Werner Herzog's first film, Signs Of Life was made fast and cheap – brought in at roughly $20,000.00 total in 1967, it's an obviously low budget film and it's far from his most polished worth, but it's still very much a Herzog movie and you can see the seeds of brilliance taking root and sprouting up.
This film, like some of the director's better known works, moves at a rather unusual pace (I'm not going to call it slow, because things are happening in the movie even when you don't really recognize it as it happens). The story follows a soldier named Stroszek (Peter Brogle) who becomes injured and, along with his wife, ends up working as a caretaker at a German occupied fortress on a Greek island.
The more time that Stroszek spends on the island, the more bored with his day to day routine he becomes and soon enough he starts to slowly but surely go quite insane. The results? He tries to kill his poor wife and the few injured soldiers left on the base.
Shot in glorious black and white, the film is full of contrasting imagery that really suits the light and dark tones of the cinematography and lighting. The Greek Island, initially a paradise of sorts, soon becomes a very different place at least in the mind of Stroszek and those he is interacting with at the base. The landscape becomes a very large part of the drama that unfolds, in that much time is spent getting into Stroszek's head as his sanity slowly departs. The land around Stroszek is foreign to him, as are many of the actions he knows have been committed in the name of his country. All of this starts to build and build and build inside of him until he finally caves and attempts to commit the ultimate sin.
While the camerawork is quite good in this film, especially for a debut, it isn't quite as good as what would come from Herzog. Part of this is inexperience, part of this is low budget, and part of this is probably due to the fact that he shot it on a stolen camera but the look of the film is still pretty remarkable - the cinematography does pull you into the strange little island world.
While it would have been very easy for Brogle to go way over the top in his performance, he's actually very believable in the lead role and does an exceptional job of understating what his character is experiencing in the film. His facial expressions and his eyes tell us just as much as his actions and his words do. Watching his character's unwitting evolution throughout the film is a fascinating character study of a man who is completely out of his element and who isn't entirely sure what to do with himself in his current situation.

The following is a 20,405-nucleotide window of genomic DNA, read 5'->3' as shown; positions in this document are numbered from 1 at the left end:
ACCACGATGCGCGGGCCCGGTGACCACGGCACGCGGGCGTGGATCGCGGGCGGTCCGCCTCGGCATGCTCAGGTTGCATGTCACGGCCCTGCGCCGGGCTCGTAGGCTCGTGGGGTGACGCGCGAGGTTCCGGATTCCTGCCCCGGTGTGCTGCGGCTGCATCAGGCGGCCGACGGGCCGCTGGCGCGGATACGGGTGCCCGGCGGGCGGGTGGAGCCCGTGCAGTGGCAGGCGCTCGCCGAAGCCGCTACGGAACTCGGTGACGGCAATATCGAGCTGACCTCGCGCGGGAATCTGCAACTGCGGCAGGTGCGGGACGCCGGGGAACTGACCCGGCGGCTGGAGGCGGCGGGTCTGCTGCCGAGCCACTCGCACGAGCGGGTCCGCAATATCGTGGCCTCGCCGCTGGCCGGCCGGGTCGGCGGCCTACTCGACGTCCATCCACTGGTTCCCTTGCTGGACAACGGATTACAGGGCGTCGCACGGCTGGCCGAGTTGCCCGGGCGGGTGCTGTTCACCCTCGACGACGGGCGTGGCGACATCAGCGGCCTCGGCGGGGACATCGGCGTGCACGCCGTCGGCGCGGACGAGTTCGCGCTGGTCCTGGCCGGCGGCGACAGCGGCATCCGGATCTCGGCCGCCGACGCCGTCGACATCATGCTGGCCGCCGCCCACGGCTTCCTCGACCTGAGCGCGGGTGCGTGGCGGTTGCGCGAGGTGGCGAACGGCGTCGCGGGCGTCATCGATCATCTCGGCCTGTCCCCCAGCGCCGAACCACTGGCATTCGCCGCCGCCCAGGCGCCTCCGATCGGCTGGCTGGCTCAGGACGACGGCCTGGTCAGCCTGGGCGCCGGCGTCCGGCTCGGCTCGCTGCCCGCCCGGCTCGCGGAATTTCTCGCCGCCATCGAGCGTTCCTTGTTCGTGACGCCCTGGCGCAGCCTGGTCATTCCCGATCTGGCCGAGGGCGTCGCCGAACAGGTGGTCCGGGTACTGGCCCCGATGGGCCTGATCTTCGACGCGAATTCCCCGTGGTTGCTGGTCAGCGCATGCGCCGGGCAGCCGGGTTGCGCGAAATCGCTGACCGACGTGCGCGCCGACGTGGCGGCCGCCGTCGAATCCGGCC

While the languid pace of the movie will definitely put less attentive viewers off – much of the film is spent demonstrating how damned bored the lead character is, itself an exercise in tediousness – Herzog's technique does an amazing job of clearly and concisely capturing the anguish he ultimately goes through. It's not exactly a happy film, but it is quite a poignant one and one that was obviously a foreshadow of the great things to come from one of the greatest directors to come out of Germany in the last fifty years.
New Yorker presents Signs Of Life in it's original fullframe aspect ratio of 1.37.1. The image isn't flagged for playback on progressive scan equipment and so there is some minor motion blurring but thankfully it is minor and doesn't prove to be too annoying. If you remove that one sore spot from the equation, the transfer on this DVD is pretty solid. The black levels are nice and strong and the image has very nice contrast. There's a fairly high level of detail present in both the foreground and the background of the image and print damage and grain, while present, are never more than minutes distractions.
The German language Dolby Digital 2.0 Mono soundtrack is perfectly serviceable. The accompanying English subtitles are clean, clear, easy to read and free of any noticeable typographical errors. While the audio mix isn't going to be on you'll reach for when trying to show off your new THX certified home theater system, you can follow the dialogue easily enough and there are no issues with serious hiss or distortion.
The biggest and best of the extra features on this DVD comes in the form of an all new audio commentary with director Werner Herzog, moderated by Norm Hill of Subversive Cinema and formerly of Anchor Bay Entertainment. Hill is a lifelong Herzog fan and it shows as he asks the enigmatic filmmaker all the right questions to keep things moving and on topic. Herzog has no shortage of things to talk about in relation to his first feature film and how his career grew from his experiences behind the camera for this early entry in his filmography. His odd sense of humor and his penchant for storytelling are just as strong on this track as they are for any of the other commentary tracks that he's done and if you're at all a fan of the man's work you should try and find the time to listen to this one, as it's quite interesting and always entertaining.
Rounding out the extra features are a trailer for Signs Of Life and trailers for a few other, unrelated DVD releases from New Yorker.
While the video could have been better it still looks decent on this DVD and the commentary track alone makes this disc worth the purchase. Signs Of Life isn't Herzog's masterpiece but it's still very much a worthwhile film in its own right and it's always interesting to see a master filmmaker's early work. Recommended.
Ian lives in NYC with his wife where he writes for DVD Talk, runs Rock! Shock! Pop!. He likes NYC a lot, even if it is expensive and loud.